5 minute read 26 Mar 2020
Business-persons meeting over interactive touch table

Why collaboration is the best way to combat financial crime

By Dai Bedford

EY Global Banking & Capital Markets Consulting Leader

Transformation leader. Talent developer. Family man. Welsh rugby fan.

5 minute read 26 Mar 2020

The costs and complexity of tackling financial crime are becoming a major distraction for the C-suite. A managed services approach can be more effective while freeing leaders to focus on innovation.

What more could your business achieve if the burden of combatting financial crime was lifted? Each of the world’s largest banks spends approximately US$1b annually on financial crime operations, with most of this allocated to compliance, rather than activity targeting criminal behavior. This huge spend responds to a growing regulatory onus on banks to know exactly who their customers are and where their money is coming from – since 2008, regulators have fined the world’s biggest banks more than US$320b for breaches.

But this focus on financial crime is costing banks more than budgetary dollars. It distracts leaders at a time when customers demand better, technology-led experiences, while growing sector convergence ushers in new non-traditional competitors that threaten banks’ market share.

If financial institutions are to compete with the world’s tech giants, can they afford to continue to focus their technology initiatives, best talent and investment on compliance? More banks realize it’s time for a new approach.

Lift the burden of compliance to focus on innovation and growth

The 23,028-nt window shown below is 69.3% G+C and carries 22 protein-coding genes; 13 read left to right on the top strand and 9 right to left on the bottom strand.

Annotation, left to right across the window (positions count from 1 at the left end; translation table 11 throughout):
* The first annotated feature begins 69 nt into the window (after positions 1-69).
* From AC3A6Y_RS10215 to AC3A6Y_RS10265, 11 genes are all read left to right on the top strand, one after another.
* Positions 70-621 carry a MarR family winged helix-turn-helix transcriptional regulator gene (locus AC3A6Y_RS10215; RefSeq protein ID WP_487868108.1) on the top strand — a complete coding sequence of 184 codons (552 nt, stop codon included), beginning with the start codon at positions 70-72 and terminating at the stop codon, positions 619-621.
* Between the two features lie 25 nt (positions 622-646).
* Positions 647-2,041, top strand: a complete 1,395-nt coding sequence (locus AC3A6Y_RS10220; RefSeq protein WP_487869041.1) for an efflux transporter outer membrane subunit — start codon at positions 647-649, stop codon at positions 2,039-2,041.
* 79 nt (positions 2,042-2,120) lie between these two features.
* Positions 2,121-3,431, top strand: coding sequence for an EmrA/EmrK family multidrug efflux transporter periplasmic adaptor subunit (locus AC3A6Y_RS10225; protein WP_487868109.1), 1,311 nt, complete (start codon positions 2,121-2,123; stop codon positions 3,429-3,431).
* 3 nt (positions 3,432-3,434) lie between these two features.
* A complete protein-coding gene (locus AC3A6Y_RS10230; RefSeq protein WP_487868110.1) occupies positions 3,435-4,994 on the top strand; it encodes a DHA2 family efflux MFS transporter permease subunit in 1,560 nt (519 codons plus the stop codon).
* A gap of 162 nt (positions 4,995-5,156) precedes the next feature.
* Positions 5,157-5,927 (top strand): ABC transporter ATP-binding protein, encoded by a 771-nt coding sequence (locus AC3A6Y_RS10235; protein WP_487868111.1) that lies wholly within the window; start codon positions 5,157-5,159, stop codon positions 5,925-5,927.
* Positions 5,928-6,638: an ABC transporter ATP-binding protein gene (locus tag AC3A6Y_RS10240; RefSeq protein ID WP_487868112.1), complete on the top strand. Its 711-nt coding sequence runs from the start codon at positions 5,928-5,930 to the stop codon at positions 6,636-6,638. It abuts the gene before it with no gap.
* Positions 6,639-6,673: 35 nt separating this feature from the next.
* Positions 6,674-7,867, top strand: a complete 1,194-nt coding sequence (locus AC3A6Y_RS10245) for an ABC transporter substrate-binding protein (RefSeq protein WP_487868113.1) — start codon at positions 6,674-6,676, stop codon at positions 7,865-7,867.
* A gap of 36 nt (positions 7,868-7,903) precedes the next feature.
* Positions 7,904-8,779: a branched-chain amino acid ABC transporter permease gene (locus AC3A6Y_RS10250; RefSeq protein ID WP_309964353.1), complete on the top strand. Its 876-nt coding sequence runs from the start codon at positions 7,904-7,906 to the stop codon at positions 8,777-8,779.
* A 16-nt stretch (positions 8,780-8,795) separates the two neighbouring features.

Building the capabilities, systems and tools to go beyond compliance and proactively target criminal activity is increasingly difficult and expensive for most financial institutions as technology advances, regulation increases and the talent to manage it all becomes harder to find. 

Instead, more banks are seeking a more collaborative approach through managed services, which can be more effective and give leaders the confidence and freedom to focus on adding value through innovation.

But with the stakes so high, the choice of managed services partner is a critical one that can mean the difference between success and the unmentionable. Banks need a provider they can trust to lift the burden of compliance through a proven mix of:

  • Technology that reduces costs and enhances performance. Managed services can give banks access to the new technologies that are transforming core financial crime processes including:
    • Anti-money laundering (AML): Traditional AML transaction monitoring controls have been costly and inefficient, typically generating high levels of false positive alerts and a significant workload for staff. Deploying artificial intelligence (AI) can immediately cut the costs of AML, while improving outcomes, by using machine learning to monitor transactions and applying natural language processing and text mining techniques to customer due diligence and screening.